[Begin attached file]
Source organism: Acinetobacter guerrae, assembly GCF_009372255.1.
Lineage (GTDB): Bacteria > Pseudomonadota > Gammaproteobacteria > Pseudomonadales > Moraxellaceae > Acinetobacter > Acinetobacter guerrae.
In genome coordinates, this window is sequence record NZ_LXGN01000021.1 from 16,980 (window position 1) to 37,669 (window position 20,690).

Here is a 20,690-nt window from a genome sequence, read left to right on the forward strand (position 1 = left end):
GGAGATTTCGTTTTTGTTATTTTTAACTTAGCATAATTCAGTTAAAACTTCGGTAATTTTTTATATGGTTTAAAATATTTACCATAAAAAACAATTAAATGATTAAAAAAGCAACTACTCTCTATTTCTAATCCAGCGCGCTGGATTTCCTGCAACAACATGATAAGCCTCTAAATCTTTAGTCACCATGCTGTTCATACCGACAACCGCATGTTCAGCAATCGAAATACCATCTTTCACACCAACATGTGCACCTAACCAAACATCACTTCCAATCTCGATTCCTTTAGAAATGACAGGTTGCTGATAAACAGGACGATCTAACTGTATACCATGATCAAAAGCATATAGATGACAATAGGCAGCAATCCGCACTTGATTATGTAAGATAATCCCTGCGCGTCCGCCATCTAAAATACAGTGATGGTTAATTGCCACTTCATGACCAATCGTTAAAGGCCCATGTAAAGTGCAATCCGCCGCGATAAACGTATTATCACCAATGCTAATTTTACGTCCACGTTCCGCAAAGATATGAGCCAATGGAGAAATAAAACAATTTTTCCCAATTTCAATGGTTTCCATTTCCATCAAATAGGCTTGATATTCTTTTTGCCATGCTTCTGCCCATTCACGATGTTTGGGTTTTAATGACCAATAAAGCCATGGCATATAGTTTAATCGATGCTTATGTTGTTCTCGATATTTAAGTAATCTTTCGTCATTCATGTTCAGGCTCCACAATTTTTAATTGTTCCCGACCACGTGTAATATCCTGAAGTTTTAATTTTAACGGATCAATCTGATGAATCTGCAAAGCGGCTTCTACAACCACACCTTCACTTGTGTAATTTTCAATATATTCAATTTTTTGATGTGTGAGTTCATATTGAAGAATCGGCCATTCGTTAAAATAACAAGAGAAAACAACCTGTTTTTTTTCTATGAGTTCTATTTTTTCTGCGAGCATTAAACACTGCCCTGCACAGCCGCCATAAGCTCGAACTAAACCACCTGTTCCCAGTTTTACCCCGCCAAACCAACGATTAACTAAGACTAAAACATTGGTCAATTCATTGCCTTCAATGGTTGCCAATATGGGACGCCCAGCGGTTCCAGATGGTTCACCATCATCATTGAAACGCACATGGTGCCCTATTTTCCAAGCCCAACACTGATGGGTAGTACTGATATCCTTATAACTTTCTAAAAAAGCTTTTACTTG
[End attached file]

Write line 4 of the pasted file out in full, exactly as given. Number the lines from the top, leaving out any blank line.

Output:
Here is a 20,690-nt window from a genome sequence, read left to right on the forward strand (position 1 = left end):